Some other important Gods of the Mayans are:
Bacabs – Lord of the seasons
Camazotz –The Bat God and demon of the underworld.
Chac – Rain God, Lord of East and Lord of nine generations
Hurakan – Lord of thunderstorms and whirlwind
Itzamna – Sky God and Healer
Kukulcan – Serpent God
Manco Capac was the founder of the Inca dynasty. The civilization flourished along the Pacific coast and Andean highlands, from the northern border of modern Ecuador to Maule River in central Chile. Inca civilization contained a population of over 12 million people. Cuzco was the capital of the civilization.
Incas worshiped multiple Gods and Goddess. They had multiple sacred sites, which contained the Huacas. Huacas are deities placed on natural objects such as mountains, boulders or streams, the priests offered prayers and communicated with them for advice and assistance. Most of the Inca temples had a priest who was important for prayers and religious ceremonies. The priests performed various functions such as diviner of lungs, sorcerer, confessor and curer. Villac umu, the chief priest of Cuzco had authority that equaled the Inca of the land.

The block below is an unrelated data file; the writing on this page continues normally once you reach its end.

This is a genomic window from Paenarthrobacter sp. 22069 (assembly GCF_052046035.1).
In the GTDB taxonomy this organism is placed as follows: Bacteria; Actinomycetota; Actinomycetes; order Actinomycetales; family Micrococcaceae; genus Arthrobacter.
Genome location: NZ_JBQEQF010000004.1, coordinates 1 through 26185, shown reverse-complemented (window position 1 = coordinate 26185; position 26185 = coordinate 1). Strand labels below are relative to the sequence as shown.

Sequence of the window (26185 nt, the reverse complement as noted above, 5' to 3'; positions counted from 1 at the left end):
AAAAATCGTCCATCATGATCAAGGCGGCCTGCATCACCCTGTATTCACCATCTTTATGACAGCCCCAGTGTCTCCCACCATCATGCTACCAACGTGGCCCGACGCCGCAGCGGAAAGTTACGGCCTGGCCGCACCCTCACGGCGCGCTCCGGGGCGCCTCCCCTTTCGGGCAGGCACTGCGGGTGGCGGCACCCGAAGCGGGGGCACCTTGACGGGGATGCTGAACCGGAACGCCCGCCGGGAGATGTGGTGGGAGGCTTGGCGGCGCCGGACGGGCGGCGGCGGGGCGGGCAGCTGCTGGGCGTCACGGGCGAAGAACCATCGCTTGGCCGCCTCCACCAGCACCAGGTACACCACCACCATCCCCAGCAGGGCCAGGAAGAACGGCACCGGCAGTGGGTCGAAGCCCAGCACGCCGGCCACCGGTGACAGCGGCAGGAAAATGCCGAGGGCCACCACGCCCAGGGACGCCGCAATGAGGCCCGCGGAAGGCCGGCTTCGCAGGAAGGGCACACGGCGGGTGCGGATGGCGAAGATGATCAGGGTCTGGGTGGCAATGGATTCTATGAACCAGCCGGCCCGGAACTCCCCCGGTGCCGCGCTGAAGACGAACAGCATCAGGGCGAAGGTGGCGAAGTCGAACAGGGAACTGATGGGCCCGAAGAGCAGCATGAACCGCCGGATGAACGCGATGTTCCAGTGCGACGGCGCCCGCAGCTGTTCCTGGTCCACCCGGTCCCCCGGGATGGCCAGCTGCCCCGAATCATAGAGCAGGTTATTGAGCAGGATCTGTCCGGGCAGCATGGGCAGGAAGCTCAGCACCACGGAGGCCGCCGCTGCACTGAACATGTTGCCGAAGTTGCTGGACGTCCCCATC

Divination was important in Inca religion and was considered before every important action. Patterns in which spiders’ move, arrangements of coca leaves in a shallow dish, human predictions after the consumption of drink ayahuasca, studying the lungs of a sacrificed white llama were considered suitable methods for divination. The Incas offered human as well as animal sacrifices during troubled and festive times. Incas believed that a sacrificed person became God once death overtook them. Every month of the year, the Incas held a festival to honor their God. The various religious festivals of the Inca are described below: